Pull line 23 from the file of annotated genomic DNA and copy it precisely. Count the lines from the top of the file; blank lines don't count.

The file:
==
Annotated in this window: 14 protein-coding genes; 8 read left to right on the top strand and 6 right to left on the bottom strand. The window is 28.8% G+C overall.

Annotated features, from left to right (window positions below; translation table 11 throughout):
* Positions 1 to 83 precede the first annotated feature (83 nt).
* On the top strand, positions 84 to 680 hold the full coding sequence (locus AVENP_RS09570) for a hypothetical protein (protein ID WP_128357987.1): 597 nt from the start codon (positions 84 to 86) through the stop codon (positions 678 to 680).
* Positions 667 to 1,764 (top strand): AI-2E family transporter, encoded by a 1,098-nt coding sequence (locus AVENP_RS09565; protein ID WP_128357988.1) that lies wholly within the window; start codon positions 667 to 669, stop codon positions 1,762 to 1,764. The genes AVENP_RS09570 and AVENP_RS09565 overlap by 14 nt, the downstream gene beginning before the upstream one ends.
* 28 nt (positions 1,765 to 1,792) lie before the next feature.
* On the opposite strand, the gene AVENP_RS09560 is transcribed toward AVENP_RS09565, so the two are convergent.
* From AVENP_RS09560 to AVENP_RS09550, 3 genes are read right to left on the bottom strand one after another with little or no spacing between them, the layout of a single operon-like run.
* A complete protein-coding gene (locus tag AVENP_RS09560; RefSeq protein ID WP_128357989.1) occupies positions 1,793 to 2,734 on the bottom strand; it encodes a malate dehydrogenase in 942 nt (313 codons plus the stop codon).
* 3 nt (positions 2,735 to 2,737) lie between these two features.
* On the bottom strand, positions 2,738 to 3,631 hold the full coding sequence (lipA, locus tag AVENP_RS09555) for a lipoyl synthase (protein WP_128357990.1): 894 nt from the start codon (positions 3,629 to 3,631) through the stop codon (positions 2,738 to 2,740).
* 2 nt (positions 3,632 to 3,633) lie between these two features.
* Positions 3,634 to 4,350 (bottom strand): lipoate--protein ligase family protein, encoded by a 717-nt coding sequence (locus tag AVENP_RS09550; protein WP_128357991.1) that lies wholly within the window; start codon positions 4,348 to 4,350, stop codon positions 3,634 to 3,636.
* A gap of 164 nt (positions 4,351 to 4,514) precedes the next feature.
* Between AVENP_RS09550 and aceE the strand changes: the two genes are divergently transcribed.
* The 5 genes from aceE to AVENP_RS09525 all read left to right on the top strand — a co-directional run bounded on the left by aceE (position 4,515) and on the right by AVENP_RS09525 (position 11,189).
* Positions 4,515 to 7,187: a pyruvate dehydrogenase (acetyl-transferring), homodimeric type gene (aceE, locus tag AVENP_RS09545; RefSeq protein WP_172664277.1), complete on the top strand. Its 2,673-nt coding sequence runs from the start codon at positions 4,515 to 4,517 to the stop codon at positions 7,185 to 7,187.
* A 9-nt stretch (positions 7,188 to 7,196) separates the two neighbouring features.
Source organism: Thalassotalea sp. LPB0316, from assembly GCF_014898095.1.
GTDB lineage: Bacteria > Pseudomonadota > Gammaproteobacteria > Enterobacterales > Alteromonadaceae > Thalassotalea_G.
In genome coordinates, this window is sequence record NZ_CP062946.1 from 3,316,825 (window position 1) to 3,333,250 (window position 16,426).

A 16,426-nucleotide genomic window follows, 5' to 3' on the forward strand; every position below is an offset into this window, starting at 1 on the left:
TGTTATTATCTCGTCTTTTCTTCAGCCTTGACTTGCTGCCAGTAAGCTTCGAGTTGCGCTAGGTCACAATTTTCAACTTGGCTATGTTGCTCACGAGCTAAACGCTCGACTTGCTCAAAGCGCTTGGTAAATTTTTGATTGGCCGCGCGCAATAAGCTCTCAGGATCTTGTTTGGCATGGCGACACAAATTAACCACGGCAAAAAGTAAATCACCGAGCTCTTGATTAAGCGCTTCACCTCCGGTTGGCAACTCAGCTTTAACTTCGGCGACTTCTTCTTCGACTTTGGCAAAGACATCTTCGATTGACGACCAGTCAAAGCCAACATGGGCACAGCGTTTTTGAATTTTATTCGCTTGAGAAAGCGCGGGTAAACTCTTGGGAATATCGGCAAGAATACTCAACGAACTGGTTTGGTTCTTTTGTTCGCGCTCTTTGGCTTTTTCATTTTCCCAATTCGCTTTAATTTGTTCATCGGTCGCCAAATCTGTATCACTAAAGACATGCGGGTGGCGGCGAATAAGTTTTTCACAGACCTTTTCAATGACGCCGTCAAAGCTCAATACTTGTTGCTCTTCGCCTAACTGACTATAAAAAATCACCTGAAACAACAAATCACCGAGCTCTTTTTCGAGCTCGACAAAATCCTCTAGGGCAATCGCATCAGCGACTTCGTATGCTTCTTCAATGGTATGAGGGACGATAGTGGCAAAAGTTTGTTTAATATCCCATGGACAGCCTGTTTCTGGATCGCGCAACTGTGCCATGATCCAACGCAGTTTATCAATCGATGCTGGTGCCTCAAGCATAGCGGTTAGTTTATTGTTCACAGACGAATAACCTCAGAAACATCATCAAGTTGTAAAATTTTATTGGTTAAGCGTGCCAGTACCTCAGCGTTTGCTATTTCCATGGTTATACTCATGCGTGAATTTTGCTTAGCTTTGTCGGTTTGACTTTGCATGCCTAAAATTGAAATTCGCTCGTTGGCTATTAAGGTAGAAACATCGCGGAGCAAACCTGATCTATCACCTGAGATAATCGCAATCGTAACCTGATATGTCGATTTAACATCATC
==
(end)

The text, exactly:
TGTTATTATCTCGTCTTTTCTTCAGCCTTGACTTGCTGCCAGTAAGCTTCGAGTTGCGCTAGGTCACAATTTTCAACTTGGCTATGTTGCTCACGAGCTAAACGCTCGACTTGCTCAAAGCGCTTGGTAAATTTTTGATTGGCCGCGCGCAATAAGCTCTCAGGATCTTGTTTGGCATGGCGACACAAATTAACCACGGCAAAAAGTAAATCACCGAGCTCTTGATTAAGCGCTTCACCTCCGGTTGGCAACTCAGCTTTAACTTCGGCGACTTCTTCTTCGACTTTGGCAAAGACATCTTCGATTGACGACCAGTCAAAGCCAACATGGGCACAGCGTTTTTGAATTTTATTCGCTTGAGAAAGCGCGGGTAAACTCTTGGGAATATCGGCAAGAATACTCAACGAACTGGTTTGGTTCTTTTGTTCGCGCTCTTTGGCTTTTTCATTTTCCCAATTCGCTTTAATTTGTTCATCGGTCGCCAAATCTGTATCACTAAAGACATGCGGGTGGCGGCGAATAAGTTTTTCACAGACCTTTTCAATGACGCCGTCAAAGCTCAATACTTGTTGCTCTTCGCCTAACTGACTATAAAAAATCACCTGAAACAACAAATCACCGAGCTCTTTTTCGAGCTCGACAAAATCCTCTAGGGCAATCGCATCAGCGACTTCGTATGCTTCTTCAATGGTATGAGGGACGATAGTGGCAAAAGTTTGTTTAATATCCCATGGACAGCCTGTTTCTGGATCGCGCAACTGTGCCATGATCCAACGCAGTTTATCAATCGATGCTGGTGCCTCAAGCATAGCGGTTAGTTTATTGTTCACAGACGAATAACCTCAGAAACATCATCAAGTTGTAAAATTTTATTGGTTAAGCGTGCCAGTACCTCAGCGTTTGCTATTTCCATGGTTATACTCATGCGTGAATTTTGCTTAGCTTTGTCGGTTTGACTTTGCATGCCTAAAATTGAAATTCGCTCGTTGGCTATTAAGGTAGAAACATCGCGGAGCAAACCTGATCTATCACCTGAGATAATCGCAATCGTAACCTGATATGTCGATTTAACATCATC